Last I wrote, we were exploring story lengths, especially the novella. Science fiction has a strong connection with the novella, and while that connection has waned in the last couple decades, it has seen a resurgence in the ebook era, as length and price restrictions begin to become a thing of the past. This is seen in full form in Panverse Publishing’s annual novella anthology, which began with Panverse One, and has since reached volume three (and, sadly, concluded without a fourth volume).
With one of Digital Science Fiction’s authors appearing in Panverse Three, it became a book perfect for reviewing. It just so happened that the very best of the stories in this anthology was from that very author, Ken Liu.
Panverse Three features five novellas: “Orion Rising” by Jason Stoddard, “Junction 5” by Gavin Salisbury, “The Man Who Ended History: A Documentary” by Ken Liu, “Martyrs” by Don D’Ammassa, and “Dust to Dust” by Tochi Onyebuchi. After a short introduction from editor Dario Ciriello, where he, too, acknowledges the novella’s status as “perfectly suited to Speculative Fiction, providing as it does sufficient space for the author to fully develop both setting and characters while at the same time remaining short enough to read at a single sitting,” the stories kick off.
Stoddard’s “Orion Rising” follows Michael Hughes, Martian, as he travels to Earth to meet with the International Unity in an alternate history tale in which space was reached far sooner than in our reality, written in an engaging style that flies along, unfolding mysteries at a perfect pace. In Salisbury’s “Junction 5,” traders arrive by train at Junction 5, and meet with the head of the market, Nomen, only to be caught up in far more than they bargained for. “Junction 5” isn’t a bad story, but it comes across too stilted at times, and is the weakest story in the anthology.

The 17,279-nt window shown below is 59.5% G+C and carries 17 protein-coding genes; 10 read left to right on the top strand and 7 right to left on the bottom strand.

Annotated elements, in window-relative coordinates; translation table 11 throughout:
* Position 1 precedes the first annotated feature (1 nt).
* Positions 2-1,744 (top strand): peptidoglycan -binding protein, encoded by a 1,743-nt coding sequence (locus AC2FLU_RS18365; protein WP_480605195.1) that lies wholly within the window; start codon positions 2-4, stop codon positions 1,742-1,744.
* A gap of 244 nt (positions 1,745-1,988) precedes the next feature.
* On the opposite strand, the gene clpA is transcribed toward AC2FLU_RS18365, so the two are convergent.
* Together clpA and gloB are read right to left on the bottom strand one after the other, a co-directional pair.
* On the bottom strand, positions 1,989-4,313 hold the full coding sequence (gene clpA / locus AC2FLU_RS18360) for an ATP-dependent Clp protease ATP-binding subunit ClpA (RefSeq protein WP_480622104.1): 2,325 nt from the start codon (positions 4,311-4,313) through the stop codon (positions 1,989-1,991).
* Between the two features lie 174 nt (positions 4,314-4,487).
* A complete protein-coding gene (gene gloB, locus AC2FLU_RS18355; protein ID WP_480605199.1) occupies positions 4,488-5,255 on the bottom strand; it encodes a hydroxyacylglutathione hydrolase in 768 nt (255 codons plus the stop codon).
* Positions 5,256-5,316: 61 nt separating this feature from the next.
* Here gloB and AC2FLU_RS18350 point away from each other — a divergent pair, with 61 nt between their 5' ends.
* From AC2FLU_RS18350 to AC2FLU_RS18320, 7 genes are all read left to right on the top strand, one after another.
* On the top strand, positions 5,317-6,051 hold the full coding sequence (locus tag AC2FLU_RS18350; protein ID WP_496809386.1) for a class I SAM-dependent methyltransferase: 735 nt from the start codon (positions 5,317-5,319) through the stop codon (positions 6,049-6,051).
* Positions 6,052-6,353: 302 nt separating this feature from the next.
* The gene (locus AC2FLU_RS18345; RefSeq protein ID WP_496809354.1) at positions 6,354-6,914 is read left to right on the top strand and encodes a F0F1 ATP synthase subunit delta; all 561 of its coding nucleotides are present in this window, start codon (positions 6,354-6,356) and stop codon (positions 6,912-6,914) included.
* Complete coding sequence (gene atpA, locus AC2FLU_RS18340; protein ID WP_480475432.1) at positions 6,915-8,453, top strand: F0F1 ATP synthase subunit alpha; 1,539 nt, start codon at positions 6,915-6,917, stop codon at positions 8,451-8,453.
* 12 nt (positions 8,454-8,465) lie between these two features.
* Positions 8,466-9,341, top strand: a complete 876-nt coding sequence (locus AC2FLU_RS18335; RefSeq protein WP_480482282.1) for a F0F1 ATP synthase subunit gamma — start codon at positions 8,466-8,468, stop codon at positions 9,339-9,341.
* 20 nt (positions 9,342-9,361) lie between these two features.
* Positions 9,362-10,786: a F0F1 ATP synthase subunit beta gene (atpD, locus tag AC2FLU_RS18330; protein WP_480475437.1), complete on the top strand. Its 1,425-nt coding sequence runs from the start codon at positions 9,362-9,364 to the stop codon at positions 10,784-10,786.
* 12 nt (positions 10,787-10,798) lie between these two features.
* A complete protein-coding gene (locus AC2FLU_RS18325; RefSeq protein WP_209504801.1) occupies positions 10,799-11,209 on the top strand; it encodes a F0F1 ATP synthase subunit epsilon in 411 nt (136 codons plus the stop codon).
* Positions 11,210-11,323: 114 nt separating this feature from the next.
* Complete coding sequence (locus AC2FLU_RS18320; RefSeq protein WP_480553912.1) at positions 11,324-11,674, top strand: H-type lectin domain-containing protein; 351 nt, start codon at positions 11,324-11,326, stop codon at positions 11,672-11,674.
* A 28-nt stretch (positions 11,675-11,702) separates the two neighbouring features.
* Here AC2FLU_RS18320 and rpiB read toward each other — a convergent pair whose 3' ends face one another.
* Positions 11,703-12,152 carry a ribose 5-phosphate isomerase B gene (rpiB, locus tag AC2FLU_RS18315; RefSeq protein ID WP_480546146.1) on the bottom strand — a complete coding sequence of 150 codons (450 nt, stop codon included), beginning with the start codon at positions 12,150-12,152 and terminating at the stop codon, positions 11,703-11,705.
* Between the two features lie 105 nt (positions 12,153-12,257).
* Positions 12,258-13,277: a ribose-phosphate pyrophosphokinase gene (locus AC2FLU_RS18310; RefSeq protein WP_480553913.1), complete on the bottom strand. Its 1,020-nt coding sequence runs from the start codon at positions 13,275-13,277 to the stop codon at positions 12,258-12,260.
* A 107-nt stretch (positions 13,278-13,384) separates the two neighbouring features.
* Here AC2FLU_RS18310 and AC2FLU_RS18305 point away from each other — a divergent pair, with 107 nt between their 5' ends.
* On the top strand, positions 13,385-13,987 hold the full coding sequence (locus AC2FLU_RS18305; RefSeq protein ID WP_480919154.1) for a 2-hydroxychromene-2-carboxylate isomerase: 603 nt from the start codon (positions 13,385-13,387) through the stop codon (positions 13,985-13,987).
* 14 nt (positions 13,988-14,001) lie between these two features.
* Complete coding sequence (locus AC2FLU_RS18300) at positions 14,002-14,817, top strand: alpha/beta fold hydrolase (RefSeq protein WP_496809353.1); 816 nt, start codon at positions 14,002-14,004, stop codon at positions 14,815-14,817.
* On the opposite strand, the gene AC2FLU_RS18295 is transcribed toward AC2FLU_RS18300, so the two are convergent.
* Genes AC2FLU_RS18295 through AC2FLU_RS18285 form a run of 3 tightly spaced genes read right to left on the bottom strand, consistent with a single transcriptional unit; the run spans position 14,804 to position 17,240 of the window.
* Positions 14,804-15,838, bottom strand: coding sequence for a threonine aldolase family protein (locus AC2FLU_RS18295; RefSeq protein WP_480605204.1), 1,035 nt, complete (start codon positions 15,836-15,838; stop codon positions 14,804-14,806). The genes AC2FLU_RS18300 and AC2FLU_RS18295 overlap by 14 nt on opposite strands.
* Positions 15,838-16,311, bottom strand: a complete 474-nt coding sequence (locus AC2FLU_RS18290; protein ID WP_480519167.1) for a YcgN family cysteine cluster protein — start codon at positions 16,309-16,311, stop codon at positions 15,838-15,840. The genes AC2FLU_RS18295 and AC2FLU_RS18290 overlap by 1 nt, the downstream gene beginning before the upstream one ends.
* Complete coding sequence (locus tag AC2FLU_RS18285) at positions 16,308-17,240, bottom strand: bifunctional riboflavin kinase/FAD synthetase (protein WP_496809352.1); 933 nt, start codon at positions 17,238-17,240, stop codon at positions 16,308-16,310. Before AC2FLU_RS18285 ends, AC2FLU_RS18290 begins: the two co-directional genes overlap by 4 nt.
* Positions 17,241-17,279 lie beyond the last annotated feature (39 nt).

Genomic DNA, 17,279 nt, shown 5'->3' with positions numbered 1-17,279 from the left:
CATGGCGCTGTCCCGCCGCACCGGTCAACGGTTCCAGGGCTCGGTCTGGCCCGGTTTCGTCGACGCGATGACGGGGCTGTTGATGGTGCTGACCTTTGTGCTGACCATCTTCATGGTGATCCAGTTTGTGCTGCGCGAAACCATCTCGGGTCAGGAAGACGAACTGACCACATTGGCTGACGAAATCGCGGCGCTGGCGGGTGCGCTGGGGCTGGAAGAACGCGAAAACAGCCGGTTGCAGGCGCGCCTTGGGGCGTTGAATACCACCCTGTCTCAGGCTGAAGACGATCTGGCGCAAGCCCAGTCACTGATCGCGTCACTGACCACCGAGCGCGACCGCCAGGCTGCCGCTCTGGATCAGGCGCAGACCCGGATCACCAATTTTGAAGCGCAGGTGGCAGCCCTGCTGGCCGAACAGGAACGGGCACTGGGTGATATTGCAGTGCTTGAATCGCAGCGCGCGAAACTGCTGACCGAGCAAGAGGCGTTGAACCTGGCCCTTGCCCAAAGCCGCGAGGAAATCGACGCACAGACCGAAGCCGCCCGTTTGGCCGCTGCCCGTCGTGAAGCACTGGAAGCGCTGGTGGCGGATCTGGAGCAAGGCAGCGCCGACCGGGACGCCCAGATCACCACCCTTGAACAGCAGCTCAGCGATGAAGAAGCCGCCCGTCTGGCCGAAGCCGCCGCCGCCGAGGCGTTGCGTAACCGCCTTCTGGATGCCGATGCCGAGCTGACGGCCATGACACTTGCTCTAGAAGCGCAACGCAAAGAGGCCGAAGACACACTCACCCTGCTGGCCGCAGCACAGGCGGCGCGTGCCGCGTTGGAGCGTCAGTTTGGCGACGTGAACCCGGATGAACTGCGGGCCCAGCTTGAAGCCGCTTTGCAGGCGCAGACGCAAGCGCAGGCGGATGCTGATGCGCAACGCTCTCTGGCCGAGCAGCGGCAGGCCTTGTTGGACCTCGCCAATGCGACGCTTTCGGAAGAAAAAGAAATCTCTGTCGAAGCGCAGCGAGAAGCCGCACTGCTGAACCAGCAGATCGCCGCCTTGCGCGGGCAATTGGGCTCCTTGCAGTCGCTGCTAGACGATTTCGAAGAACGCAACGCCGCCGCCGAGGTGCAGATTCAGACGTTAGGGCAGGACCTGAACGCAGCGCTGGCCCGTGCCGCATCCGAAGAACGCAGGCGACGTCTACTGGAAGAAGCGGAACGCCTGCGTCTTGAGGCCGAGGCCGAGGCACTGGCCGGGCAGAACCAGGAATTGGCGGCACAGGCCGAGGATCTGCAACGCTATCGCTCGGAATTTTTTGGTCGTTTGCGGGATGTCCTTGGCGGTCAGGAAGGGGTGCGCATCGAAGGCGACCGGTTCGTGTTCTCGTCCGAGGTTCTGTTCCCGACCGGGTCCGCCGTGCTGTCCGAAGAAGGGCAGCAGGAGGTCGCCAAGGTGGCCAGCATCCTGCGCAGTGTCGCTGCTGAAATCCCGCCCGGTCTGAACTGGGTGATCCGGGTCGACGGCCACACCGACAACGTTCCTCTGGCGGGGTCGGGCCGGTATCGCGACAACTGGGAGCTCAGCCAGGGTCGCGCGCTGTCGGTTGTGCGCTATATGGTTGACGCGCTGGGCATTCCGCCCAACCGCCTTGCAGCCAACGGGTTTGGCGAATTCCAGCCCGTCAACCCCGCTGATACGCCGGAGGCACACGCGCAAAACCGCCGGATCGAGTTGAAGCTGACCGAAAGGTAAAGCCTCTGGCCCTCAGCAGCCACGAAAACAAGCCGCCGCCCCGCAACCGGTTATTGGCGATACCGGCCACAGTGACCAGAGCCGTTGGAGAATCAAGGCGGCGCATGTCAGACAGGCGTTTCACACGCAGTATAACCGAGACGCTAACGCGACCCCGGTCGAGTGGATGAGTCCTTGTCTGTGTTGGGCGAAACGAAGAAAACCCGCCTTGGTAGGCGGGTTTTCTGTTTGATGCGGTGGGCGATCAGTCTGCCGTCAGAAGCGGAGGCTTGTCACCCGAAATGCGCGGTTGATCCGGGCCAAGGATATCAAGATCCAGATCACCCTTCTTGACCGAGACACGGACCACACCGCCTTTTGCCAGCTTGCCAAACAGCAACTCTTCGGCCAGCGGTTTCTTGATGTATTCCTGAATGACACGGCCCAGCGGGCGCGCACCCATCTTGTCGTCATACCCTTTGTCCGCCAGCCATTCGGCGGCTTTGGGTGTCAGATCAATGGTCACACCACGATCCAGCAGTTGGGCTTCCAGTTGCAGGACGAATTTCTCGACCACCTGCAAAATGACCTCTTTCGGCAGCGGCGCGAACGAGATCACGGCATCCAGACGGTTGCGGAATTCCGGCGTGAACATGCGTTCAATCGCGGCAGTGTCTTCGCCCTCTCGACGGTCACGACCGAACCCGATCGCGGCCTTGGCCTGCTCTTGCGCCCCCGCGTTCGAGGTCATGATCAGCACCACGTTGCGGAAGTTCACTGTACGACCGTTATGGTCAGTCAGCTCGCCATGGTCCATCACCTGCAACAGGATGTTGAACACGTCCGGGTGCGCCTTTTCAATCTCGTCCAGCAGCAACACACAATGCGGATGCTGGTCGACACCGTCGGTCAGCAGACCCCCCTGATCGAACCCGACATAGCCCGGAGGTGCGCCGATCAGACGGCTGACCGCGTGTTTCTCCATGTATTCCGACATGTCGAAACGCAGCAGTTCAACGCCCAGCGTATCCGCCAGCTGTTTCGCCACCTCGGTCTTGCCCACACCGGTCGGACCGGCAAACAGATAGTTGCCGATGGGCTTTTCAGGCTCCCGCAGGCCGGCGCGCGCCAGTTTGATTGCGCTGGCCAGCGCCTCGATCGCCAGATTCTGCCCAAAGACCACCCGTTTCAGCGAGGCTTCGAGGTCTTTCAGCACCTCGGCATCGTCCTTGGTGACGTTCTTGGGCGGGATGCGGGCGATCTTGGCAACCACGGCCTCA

Don D’Ammassa puts up a close second to Liu’s story, with a tale a Pennington, a guide on the planet Ochre, as she takes the arrogant scientist McNabb on a research trip among ancient alien ruins. The story flows beautifully, and is over far too soon. “Dust to Dust” is an impressive story of a man with a stone hand in a divided Berlin. Onyebuchi’s story is magical in more than just content, with the style and language capturing the magic perfectly, in a Neil Gaiman-like manner.
This reviewer’s favorite, however, is Ken Liu’s intriguingly titled “The Man Who Ended History: A Documentary.” The discovery of a new type of particle lets scientists look back in history and see everything that has come before. Dr. Kirino takes a look at the beginning of the Second Sino-Japanese War, and a look in history that seems both plausible and fantastic, and imminently gripping. Ken Liu has created a story that can’t be missed.
Fans of speculative fiction, both science fiction and fantasy, will be hard pressed to find as much strong content as is available in Panverse Three. And with the conclusion of the series, it is the last chance to grab a handful of stories that are garnering great reviews, and reach back to the size that is so tied to the genre. If you are looking for great stories, look here.